eating some very old yogurt, I understand that I actually am a woman who lives off
extremely obvious warning signs. So when the owner of the scary, fancy, probably bewitched Brooklyn restaurant quite literally slapped my wrist and told me I
was a "very bad girl" for not answering the phone on the second ring, I realized
I must quit! When the maitre'd regularly yelled at me in a horrifyingly sassy way for completing a task he asked of me but then not being able to do different task he wanted done at the same time, I realized again that I must quit! When a customer touched my butt and was not immediately struck by lightening via the restaurant gods, I realized once again I must quit! But not now; maybe in two weeks. Three weeks later, I quit. I am a woman who knows when to walk away, oh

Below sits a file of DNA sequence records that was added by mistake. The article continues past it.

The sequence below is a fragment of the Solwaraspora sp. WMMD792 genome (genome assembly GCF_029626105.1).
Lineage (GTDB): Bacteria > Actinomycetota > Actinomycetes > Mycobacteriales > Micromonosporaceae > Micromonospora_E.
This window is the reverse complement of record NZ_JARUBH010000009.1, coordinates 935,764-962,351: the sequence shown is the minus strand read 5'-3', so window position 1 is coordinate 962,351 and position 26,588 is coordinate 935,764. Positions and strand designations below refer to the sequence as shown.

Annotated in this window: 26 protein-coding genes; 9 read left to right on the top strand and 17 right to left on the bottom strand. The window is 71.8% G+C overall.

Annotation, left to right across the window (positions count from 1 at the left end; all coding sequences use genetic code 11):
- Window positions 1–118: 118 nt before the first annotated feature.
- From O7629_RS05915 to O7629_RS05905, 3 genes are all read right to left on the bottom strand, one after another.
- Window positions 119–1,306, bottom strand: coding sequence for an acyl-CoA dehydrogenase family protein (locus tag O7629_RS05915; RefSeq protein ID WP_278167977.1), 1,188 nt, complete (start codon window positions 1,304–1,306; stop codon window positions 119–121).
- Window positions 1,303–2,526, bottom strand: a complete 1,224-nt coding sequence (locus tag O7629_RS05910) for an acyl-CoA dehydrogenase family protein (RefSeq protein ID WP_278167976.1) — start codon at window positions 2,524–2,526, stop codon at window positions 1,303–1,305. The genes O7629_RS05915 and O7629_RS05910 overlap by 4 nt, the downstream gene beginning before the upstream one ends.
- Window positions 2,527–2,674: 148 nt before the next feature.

yes. I walk away after an appropriate
amount of time passes in which I can formulate and sell a legitimate reason for
leaving so that no one yells at me. I do not
like being yelled at. People yell at lot
I quit the job and life goes on. I get a day job I like. I actually move to the city. I watch some of that Cosmos documentary. I grow up. Then, a year passes and I receive an email from a woman who works at the ghastly, scary, frozen hell Brooklyn restaurant. She tells me that for whatever reason, they still have a check of mine. I read the email very thoroughly. I nod. I close the email. I vow to never open an email again. I consider what life will be like without technology. Maybe I will learn useful skills.